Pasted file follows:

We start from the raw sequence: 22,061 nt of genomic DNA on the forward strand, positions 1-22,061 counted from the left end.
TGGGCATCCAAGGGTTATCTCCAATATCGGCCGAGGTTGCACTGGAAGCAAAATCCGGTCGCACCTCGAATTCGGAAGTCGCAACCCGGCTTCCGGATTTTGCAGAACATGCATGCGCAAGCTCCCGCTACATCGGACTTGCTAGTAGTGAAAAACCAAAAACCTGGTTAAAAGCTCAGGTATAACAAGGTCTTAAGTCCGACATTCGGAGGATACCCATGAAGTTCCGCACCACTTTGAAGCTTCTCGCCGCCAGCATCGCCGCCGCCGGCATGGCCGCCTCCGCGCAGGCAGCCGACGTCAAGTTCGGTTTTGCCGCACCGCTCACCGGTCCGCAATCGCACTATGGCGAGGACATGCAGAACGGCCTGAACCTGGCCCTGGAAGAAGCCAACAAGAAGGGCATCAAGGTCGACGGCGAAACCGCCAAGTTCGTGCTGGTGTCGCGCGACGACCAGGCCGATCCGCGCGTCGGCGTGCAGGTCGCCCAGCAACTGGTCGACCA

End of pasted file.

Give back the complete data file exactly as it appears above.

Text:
We start from the raw sequence: 22,061 nt of genomic DNA on the forward strand, positions 1-22,061 counted from the left end.
TGGGCATCCAAGGGTTATCTCCAATATCGGCCGAGGTTGCACTGGAAGCAAAATCCGGTCGCACCTCGAATTCGGAAGTCGCAACCCGGCTTCCGGATTTTGCAGAACATGCATGCGCAAGCTCCCGCTACATCGGACTTGCTAGTAGTGAAAAACCAAAAACCTGGTTAAAAGCTCAGGTATAACAAGGTCTTAAGTCCGACATTCGGAGGATACCCATGAAGTTCCGCACCACTTTGAAGCTTCTCGCCGCCAGCATCGCCGCCGCCGGCATGGCCGCCTCCGCGCAGGCAGCCGACGTCAAGTTCGGTTTTGCCGCACCGCTCACCGGTCCGCAATCGCACTATGGCGAGGACATGCAGAACGGCCTGAACCTGGCCCTGGAAGAAGCCAACAAGAAGGGCATCAAGGTCGACGGCGAAACCGCCAAGTTCGTGCTGGTGTCGCGCGACGACCAGGCCGATCCGCGCGTCGGCGTGCAGGTCGCCCAGCAACTGGTCGACCA